The Internet giant introduced a “cloud-free mosaic” of this planet three years ago at Google Earth, and on Monday began rolling out a new version that uses new techniques to process sharper images gathered by the satellite sent into orbit in 2013, as part of a collaboration between NASA and the US Geological Survey.
Google Earth previously relied on images from a Landsat 7 satellite, which encountered a hardware problem that resulted in large diagonal gaps in pictures, according to program manager Chris Herwig.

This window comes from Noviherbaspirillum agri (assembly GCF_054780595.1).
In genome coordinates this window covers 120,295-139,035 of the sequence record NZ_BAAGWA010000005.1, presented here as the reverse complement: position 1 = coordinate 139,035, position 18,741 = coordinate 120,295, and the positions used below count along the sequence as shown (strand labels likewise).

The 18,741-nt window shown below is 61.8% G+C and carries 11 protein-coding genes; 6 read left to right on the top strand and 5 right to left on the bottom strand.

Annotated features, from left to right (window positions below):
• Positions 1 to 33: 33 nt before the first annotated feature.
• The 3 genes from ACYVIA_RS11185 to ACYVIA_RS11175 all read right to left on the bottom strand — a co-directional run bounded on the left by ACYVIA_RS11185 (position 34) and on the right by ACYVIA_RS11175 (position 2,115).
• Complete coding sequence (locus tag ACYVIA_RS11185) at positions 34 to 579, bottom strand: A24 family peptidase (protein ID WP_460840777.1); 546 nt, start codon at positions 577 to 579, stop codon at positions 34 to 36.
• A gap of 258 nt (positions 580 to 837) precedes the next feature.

“Landsat 8 captures images with greater detail, truer colors and at an unprecedented frequency,” Herwig said in a blog post.
Google Earth creates unobstructed views of the surface of the planet by analyzing millions of images and stitching together the clearest bits, according to Herwig.
Google Earth is part of free online mapping services offered by California-based Alphabet.
Landsat has observed the Earth from space since 1972, gathering a wealth of information on the changes to the Earth’s surface over time.